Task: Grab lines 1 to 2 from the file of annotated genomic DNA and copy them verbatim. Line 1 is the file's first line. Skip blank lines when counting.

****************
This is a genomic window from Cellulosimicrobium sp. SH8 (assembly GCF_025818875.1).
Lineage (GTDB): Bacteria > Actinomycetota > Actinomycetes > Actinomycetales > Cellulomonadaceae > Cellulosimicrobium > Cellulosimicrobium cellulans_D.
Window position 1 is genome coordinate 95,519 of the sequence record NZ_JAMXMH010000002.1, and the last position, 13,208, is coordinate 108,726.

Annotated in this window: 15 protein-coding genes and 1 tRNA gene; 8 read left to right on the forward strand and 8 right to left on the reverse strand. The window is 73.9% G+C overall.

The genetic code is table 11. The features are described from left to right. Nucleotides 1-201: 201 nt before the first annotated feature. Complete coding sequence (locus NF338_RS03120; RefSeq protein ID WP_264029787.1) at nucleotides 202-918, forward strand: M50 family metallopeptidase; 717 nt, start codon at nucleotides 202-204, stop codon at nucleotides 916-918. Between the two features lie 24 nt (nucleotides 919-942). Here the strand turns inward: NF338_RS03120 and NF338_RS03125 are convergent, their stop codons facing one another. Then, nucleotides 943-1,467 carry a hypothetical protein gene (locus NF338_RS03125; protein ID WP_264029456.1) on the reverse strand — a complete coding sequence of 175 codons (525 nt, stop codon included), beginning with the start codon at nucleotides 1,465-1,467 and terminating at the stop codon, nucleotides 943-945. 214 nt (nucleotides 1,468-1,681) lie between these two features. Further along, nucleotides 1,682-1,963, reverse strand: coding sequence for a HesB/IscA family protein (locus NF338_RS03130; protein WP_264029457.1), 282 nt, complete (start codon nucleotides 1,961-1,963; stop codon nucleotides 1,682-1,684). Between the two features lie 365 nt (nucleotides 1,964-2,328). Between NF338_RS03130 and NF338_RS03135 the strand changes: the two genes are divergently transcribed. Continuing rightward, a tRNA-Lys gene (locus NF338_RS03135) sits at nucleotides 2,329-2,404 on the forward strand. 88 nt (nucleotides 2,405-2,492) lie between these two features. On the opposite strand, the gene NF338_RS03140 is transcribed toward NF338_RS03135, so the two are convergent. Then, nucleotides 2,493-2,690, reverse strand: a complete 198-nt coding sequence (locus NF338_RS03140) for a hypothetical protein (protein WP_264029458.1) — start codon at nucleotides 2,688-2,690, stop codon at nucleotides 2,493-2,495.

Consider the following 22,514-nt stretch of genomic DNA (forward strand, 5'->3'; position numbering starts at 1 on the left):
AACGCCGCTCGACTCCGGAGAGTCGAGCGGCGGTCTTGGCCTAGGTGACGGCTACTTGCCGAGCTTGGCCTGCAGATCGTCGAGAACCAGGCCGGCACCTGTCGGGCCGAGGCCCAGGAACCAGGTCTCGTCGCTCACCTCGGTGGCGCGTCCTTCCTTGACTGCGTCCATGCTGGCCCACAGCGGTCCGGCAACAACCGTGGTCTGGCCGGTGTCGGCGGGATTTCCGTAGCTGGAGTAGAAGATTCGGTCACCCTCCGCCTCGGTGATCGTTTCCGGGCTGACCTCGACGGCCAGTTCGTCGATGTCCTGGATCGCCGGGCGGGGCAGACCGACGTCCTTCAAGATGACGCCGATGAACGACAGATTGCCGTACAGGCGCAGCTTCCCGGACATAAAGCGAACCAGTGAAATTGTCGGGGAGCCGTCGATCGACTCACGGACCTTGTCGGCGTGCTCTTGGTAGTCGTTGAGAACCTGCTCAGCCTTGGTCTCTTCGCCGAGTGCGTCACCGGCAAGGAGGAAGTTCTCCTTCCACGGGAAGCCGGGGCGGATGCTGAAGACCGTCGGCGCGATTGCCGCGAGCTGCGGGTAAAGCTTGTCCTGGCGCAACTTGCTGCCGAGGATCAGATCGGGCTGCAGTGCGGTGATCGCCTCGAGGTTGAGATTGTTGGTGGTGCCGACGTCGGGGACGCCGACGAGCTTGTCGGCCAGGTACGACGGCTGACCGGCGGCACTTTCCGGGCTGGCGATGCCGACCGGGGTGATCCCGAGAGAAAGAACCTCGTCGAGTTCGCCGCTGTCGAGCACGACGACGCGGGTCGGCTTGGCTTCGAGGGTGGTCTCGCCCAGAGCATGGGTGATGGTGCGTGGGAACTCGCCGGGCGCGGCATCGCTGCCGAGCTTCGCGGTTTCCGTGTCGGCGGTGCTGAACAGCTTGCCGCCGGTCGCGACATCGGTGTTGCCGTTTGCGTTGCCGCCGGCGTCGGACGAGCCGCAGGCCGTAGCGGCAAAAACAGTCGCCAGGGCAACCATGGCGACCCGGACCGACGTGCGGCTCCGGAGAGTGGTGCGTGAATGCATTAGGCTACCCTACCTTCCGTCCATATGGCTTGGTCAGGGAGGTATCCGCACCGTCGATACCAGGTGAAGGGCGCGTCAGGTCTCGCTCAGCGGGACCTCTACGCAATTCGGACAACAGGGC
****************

This is a genomic window from Cellulosimicrobium sp. SH8 (assembly GCF_025818875.1).
Lineage (GTDB): Bacteria > Actinomycetota > Actinomycetes > Actinomycetales > Cellulomonadaceae > Cellulosimicrobium > Cellulosimicrobium cellulans_D.